The incidence of bowel cancer in the ‘developing’ world is still generally low and experts believe that diet is a major contributory factor.

The following factors appear to increase the risk of bowel cancer:


A diet containing large amounts of red and processed meat.

There is strong scientific evidence of a link between red meat and bowel cancer, so we recommend eating less red meat – aim for less than 500g (cooked weight) a week. The research linking processed meats (e.g. bacon, ham, salami) with bowel cancer is even stronger, so we recommend avoiding these as much as possible.


Read more on why you should cut down on meat in your diet.


Food plate, portion sizesA low intake of dietary fibre from whole grains, fruit and vegetables and not drinking enough water.

There is strong evidence that foods containing dietary fibre decrease the risk of bowel cancer. These foods include wholegrain bread and pasta, and oats. Fibre is thought to have many benefits, including helping to speed up how quickly food moves through our digestive system. Vegetables and fruits contain both fibre and water and may protect against cancer because they contain vitamins and minerals, which help keep the body healthy and strengthen our immune system.


Read more details on the benefits of a plant based diet.


Under normal circumstances a good, healthy diet will include food from all the five groups shown here, listed in order of suggested portion sizes:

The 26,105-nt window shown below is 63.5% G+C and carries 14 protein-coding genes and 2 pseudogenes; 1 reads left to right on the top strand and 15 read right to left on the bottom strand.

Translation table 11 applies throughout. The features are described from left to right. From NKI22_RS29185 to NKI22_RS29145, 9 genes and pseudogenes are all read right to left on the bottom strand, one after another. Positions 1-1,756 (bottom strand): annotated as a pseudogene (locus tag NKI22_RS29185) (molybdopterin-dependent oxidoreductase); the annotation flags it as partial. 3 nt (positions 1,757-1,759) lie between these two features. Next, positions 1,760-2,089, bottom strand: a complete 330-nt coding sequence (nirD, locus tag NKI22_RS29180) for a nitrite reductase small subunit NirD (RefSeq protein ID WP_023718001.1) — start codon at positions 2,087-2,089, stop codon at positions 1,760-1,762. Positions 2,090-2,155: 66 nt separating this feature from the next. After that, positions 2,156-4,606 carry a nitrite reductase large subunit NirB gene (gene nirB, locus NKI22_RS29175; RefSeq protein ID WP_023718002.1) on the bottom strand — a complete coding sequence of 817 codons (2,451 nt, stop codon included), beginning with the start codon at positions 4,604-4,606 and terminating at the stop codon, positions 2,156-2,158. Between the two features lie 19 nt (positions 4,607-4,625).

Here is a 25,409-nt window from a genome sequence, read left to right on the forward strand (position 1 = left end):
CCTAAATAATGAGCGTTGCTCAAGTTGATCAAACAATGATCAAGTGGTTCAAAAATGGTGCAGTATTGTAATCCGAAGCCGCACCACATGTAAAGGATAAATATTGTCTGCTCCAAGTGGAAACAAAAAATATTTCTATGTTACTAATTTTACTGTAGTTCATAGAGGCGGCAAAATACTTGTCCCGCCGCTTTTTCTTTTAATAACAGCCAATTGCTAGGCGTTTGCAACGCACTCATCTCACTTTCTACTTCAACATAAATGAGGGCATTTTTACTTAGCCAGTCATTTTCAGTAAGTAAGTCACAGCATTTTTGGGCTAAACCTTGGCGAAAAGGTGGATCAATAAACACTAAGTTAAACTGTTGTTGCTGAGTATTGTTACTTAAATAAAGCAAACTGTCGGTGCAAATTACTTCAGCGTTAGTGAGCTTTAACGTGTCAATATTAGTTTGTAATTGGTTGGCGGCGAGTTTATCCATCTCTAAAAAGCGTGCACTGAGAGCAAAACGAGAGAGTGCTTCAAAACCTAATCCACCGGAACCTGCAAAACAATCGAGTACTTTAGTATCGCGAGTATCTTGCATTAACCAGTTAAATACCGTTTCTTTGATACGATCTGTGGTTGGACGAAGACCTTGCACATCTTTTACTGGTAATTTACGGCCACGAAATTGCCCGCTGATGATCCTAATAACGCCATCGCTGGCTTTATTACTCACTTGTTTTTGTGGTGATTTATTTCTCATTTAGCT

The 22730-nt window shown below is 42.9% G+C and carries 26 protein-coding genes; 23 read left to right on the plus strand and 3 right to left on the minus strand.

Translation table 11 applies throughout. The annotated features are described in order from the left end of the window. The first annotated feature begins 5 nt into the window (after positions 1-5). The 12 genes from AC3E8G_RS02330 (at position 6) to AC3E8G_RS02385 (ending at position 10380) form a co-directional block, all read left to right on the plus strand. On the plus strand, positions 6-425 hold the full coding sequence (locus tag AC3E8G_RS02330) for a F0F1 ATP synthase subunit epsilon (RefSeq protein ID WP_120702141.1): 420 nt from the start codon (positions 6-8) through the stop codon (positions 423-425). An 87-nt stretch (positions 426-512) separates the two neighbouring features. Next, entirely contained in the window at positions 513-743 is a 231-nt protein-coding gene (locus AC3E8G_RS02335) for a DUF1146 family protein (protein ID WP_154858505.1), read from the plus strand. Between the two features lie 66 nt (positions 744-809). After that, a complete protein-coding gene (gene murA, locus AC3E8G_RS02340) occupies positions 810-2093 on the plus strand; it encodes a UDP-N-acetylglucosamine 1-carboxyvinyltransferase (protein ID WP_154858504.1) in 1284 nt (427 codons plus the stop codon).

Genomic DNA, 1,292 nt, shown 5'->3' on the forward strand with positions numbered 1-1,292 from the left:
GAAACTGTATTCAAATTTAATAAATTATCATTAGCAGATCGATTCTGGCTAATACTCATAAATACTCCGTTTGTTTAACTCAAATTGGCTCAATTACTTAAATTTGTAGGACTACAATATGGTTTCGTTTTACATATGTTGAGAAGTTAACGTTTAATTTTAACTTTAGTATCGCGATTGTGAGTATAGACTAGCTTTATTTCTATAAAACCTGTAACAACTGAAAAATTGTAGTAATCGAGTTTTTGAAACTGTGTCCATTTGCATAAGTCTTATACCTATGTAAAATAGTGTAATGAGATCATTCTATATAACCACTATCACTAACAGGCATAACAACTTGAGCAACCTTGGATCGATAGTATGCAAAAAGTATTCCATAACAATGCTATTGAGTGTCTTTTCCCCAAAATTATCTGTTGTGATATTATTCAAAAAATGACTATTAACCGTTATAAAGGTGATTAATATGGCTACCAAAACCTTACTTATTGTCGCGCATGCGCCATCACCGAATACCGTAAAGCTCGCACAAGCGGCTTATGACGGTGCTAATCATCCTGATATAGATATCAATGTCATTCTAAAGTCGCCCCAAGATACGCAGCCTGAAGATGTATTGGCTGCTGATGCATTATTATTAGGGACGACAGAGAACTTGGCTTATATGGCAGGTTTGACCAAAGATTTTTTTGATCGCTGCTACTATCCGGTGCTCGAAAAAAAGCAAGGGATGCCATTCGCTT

Fruit and vegetables

Important sources of a wide range of vitamins, minerals and fibre. Dark green leafy vegetables, such as kale and broccoli, are also particularly good sources of calcium.


Starchy foods

Rice, pasta, bread and potatoes are good sources of energy-giving carbohydrates. The wholegrain variety, such as wholemeal flour and bread, and brown rice, offer a source of fibre and other nutrients lost in processing.



Lean meat, fish, eggs, beans, pulses and seeds – provide rich sources of important proteins, oils and other nutrients. They give us important building materials and energy for growth and repairing the body.


Dairy and soya

Milk, dairy foods and fortified soya products – provide important sources of calcium and some vitamins, as well as protein for growth.



Essential oils and healthy fats are found in nuts and seeds, vegetable oil, olive oil and coconut oil, and oily fish. However, processed foods and ready meals often contain the less healthy saturated and hydrogenated fats and sugar.



Water plays a very important role in your diet. Drink plain water, squash or juice and avoid too much tea, coffee and alcohol, which can make your body lose water and leave you thirsty.